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Visa Renewal

Do I need to renew my visa?

If you plan on traveling outside the United States or returning to your home country for a temporary visit, it’s important to ensure you will have the necessary visa documents to be able to return to the U.S. If your visa will expire before you return, you will need to allow enough time while you are outside the U.S. to renew your visa at a U.S. Embassy or Consulate. It's not possible to renew a visa while inside the U.S. Renewing a visa is similar to applying for the initial visa, as each application is considered independent.

It's important to note that a visa is only used for entry to the U.S. and the validity period of a visa does not determine how long an individual can stay in the U.S. An individual can stay in the U.S. past the expiration date of their visa as long as the immigration document (Form I-20 or DS-2019) has not expired and the electronic I-94 record reflects the proper status.

It is okay to remain in the U.S. after your F-1 or J-1 visa expires as long as:

  • Your passport is valid.
  • Your I-20 or DS-2019 is valid.
  • You are a continuing full-time student (or for students on post-completion OPT or Academic Training, you are following the OPT or Academic Training rules).

The F-1 or J-1 visa is only necessary for re-entry to the U.S. if you leave. After your visa expires, you must apply for a new F-1 or J-1 visa the next time you travel internationally in order to return to the U.S.

Visa Renewal Process

To apply for or renew a non-immigrant visa, you must do so outside the U.S. at a U.S. embassy or consulate. Here are some important things to keep in mind:

Renewal process

  • To initiate the visa renewal process, you must complete the DS-160 online visa application again. The U.S. Department of State has compiled a list of Frequently Asked Questions that may be helpful in completing the DS-160, including help for technical issues. You should also review the information on an Embassy's website to prepare for required documents at that particular embassy.
  • You do not have to pay the I-901 SEVIS Fee again if you are an F-1 or J-1 visa holder and have already paid the SEVIS fee before for the same SEVIS ID number.
  • U.S. Embassies and Consulates may waive the visa renewal interview requirement if you meet certain criteria. After you have completed the DS-160 form, you will be directed to either schedule an interview appointment or submit your application and documents to the Embassy or Consulate under the interview waiver program. However, even if you are waived from the interview requirement, you still need to be physically present in the same country as the U.S. Embassy or Consulate to submit your visa application. You cannot mail your application from within the U.S.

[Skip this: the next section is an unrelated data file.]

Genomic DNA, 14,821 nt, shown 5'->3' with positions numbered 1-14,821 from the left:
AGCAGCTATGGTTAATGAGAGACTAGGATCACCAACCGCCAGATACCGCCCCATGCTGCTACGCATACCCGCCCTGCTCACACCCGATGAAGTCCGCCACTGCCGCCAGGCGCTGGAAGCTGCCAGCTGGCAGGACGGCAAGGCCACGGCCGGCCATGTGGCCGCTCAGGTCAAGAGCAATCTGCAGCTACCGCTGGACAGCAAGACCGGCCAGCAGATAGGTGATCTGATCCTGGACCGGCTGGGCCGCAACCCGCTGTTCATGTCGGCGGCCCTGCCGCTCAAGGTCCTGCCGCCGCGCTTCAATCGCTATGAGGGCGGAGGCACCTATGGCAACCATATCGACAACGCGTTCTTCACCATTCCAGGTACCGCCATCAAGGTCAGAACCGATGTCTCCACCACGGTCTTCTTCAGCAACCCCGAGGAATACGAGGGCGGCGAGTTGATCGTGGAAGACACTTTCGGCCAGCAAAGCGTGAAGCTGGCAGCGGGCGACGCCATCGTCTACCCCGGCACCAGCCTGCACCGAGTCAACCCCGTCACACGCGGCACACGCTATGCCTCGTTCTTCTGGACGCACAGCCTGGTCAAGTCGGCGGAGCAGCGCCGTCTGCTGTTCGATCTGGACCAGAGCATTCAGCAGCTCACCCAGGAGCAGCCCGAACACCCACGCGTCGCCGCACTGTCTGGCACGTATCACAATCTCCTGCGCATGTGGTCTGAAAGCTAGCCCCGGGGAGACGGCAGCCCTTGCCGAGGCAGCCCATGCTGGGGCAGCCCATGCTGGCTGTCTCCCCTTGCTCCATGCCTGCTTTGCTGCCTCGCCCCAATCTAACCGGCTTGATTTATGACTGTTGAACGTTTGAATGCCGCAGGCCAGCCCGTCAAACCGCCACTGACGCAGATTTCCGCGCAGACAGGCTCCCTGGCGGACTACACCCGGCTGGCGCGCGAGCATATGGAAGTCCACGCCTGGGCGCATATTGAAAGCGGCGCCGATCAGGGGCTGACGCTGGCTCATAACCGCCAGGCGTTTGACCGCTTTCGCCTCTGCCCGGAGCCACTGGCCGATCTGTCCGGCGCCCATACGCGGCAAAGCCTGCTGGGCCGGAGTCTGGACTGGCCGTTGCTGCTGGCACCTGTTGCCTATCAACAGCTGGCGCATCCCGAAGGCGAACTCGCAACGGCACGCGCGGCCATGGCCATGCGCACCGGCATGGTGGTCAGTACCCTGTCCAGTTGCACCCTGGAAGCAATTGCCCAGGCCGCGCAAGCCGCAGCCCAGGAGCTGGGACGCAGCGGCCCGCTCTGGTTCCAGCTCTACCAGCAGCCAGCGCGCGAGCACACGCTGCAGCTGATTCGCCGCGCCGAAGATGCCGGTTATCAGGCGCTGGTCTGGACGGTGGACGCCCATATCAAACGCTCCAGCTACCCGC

Processing times and administrative processing

  • You may check the estimated visa processing time on the website of the specific U.S. embassy or consulate where you plan to apply for your visa. Wait times may vary considerably among consular posts, and processing times indicated may not be accurate.
  • Depending on your field of study and your country of citizenship, you could be put through a security check called administrative processing, which could delay your visa. Administrative processing can occur regardless of whether you have cleared administrative processing on a previous visa application. Please keep that in mind when planning a trip.

Third country application

Applying for a visa in a country which is not your home country or the U.S., called a "third" country, can be more difficult than applying in your home country. You may need to prove that you have continuously maintained lawful non-immigrant status during your time in the U.S. or you may be sent to your home country to apply for the visa. Refusal in a third country is more likely than at home, so you should plan well in advance of your date of travel.

Financial information and ties to home country

  • When applying for a non-immigrant visa, you must provide credible financial information and other required documents listed on the U.S. embassy or consulate website to prove your eligibility. You should also expect to answer questions about your intended length of stay in the U.S. and how you plan to apply the academic experience gained upon returning to your home country. Consular officials will seek evidence of your ties to your home country, such as family, property, employment, or bank accounts. If you don't provide sufficient evidence of your intent to return home, your non-immigrant visa application may be denied, and you'll need to submit a new application with stronger evidence of your ties to your home country. If you previously worked, studied, or lived in the U.S., you may be asked to show proof of maintaining legal immigration status.
  • If you are on F-1 post-completion OPT, STEM OPT, or J-1 Academic Training with a pending or approved H-1B petition, you must still demonstrate ties to your home country.

To return to the U.S. you will need:

  • Unexpired passport
  • Unexpired visa (except for Canadian citizens)
  • Unexpired immigration document (Form DS-2019 or I-20)
  • Valid travel signature on Form I-20 or DS-2019
    - No older than 12 months for continuing F-1 or J-1 students
    - No older than 6 months if you are on F-1 post-completion OPT, STEM OPT, or J-1 AT
    - Submit a “Travel Signature Request” via the OISS Portal to obtain an updated travel signature
  • SEVIS Fee payment receipt

 You should check your documents prior to making international travel plans. It is also recommended that you take your visa documents for domestic travel outside the Chicago metropolitan area. It is possible that a government official may request to see them even if you are staying within the U.S. when you travel.